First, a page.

When people ask what I do for a living and I tell them that that I am an American intellectual historian, I often get responses like, “Ha, it must be a short history!”
Their joke has a long history. Already in 1963, prominent U.S. historian Richard Hofstadter published his study of American history, “Anti-Intellectualism in American Life,” which popularized a longstanding notion about Americans’ interest in serious, penetrating thought – namely, that there was too little of it.
What is American intellectual history? I get that question a lot, too.
Intellectual history is an approach to understanding the American past by way of ideas and the people who made or were moved by them.
It seeks to understand the origins of certain preoccupations in American thought; where they came from, and why some ideas, which used to be important to Americans, have faded.
Intellectual history can focus on a single concept such as “freedom,” “justice,” or “truth.” Or it can examine a larger body of thought like “Darwinism,” “democratic theory,” and “conservatism.”
Intellectual historians pay careful attention to time and space: Why did Americans come to those conclusions? Why at that time? Why there? For an intellectual historian, the political, religious, and economic contexts of the idea are as important as the idea itself.
The way that I discovered American intellectual history, and the reason it still holds my attention and why I love teaching it, is that it’s a way to eavesdrop on the past.
Its intent isn’t to spy on the inner thoughts of unsuspecting dead people. It’s fueled by the desire to connect with interesting people we might not otherwise know but for the records of their minds they left behind.
All kinds of sources are fair game — from major works of political theory and theological disputation to minor novels, private correspondence, and marginalia in a book. All of these are precious historical sources that can awaken us to the ways Americans have constructed their realities.
Intellectual historians pay careful attention to time and space: Why did Americans come to those conclusions? Why at that time? Why there?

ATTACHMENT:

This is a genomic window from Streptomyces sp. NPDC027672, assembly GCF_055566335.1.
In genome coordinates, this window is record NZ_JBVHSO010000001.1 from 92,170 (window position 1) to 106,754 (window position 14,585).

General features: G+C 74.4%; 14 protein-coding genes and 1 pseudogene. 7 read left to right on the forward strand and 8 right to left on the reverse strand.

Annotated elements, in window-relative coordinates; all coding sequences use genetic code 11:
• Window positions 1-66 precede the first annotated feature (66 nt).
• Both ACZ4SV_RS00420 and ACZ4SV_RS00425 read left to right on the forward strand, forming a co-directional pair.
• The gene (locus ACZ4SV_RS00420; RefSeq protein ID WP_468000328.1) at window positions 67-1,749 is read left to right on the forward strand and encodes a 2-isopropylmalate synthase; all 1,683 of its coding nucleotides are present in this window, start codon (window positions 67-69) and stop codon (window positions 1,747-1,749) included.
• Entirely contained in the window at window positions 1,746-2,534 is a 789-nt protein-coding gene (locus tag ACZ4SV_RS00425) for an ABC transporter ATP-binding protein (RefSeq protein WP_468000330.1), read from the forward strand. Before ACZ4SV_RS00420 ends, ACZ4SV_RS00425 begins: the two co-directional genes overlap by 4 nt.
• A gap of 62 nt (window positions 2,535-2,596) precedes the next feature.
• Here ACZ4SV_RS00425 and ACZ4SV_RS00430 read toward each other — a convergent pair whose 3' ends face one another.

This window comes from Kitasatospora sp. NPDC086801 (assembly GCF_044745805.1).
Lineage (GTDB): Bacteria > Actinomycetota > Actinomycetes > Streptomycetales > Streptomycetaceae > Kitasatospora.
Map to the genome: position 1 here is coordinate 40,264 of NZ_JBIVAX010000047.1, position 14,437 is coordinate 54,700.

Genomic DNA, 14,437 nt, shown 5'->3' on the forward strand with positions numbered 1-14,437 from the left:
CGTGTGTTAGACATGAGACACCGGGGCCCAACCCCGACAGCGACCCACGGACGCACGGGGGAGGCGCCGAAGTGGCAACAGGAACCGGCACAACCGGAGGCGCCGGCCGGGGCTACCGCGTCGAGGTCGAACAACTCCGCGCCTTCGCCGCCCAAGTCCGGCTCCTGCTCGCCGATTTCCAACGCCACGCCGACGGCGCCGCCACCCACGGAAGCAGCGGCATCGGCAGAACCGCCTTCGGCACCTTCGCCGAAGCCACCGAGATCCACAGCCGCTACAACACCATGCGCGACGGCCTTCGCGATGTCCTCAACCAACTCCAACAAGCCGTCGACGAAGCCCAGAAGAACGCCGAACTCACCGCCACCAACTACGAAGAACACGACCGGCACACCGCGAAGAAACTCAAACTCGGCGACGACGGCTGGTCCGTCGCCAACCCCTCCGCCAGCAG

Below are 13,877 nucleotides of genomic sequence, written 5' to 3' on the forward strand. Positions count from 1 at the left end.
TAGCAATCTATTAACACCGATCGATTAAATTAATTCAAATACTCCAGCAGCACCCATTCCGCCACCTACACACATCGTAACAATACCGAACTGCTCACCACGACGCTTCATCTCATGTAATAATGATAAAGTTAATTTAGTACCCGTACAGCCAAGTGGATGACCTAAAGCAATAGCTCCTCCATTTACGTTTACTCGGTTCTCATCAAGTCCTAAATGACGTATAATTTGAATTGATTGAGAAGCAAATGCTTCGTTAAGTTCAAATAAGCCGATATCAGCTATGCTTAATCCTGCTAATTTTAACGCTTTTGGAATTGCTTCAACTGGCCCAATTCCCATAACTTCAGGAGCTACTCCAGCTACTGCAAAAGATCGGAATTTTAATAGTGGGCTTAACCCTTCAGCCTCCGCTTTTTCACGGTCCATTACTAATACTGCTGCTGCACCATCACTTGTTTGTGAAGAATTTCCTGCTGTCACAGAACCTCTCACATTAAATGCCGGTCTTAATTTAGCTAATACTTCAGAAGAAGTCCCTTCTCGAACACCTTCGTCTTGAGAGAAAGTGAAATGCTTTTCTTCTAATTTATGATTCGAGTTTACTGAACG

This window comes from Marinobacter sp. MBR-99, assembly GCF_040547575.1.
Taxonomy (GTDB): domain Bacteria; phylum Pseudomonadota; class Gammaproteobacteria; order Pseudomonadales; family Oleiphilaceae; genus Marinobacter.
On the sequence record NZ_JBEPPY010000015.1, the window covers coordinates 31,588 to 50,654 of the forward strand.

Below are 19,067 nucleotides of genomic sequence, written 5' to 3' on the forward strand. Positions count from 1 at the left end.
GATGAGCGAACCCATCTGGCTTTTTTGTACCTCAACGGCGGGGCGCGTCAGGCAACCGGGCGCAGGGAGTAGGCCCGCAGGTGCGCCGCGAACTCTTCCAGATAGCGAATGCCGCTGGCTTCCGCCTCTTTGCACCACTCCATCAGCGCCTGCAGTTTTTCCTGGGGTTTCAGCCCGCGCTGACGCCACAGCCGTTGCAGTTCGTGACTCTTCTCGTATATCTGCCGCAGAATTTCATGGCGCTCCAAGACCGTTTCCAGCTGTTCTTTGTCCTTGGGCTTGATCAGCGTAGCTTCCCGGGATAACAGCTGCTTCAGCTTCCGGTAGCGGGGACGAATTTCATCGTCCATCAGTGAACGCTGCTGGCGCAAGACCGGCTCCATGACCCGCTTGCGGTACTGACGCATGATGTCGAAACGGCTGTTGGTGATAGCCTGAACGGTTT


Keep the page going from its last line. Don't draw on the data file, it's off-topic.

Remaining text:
My work aims to make historical consciousness not simply the preserve of an academic discipline, but also the discipline of an educated citizenry. Current political ideas, economic debates, and moral commitments all have histories. But such a notion is often a revelation for our students and the broader public.
With this commitment to bring history to bear on Americans’ current conceptions of themselves and their world, I have written a book for a general audience coming out later this year called “The Ideas that Made America: A Brief History of American Intellectual Life,” which covers the development of American thought from the first time the word “America” appears in world history (on a map of 1507) up until today.
I am also working on another book, “The American Ways of Wisdom,” a history of the quest for wisdom in twentieth-century American life.
My work won’t let me lose sight of the present. My research and teaching deals very much with America today.
But it understands that our current political debates, economic fetishes, and moral commitments all have histories. What most concerns us today might have seemed ludicrous to our ancestors. And what they perceived as having great urgency might have somehow become irrelevant for us. Why? That’s what intellectual history tries to figure out.
Jennifer Ratner-Rosenhagen is the Merle Curti Associate Professor and Vilas-Borghesi Distinguished Professor in the Department of History. Her research focuses on U.S. intellectual and cultural history, including the history of philosophy, political and social theory, religion, literature and the visual arts. She also investigates the transatlantic flow of intellectual and cultural movements, print culture and cultural studies.
"Fueling Discovery" is a joint effort of the UW-Madison College of Letters & Science and the Wisconsin State Journal featuring faculty members wiring about their work in their own words. The effort was financed through sponsorships and gifts from alumni and friends.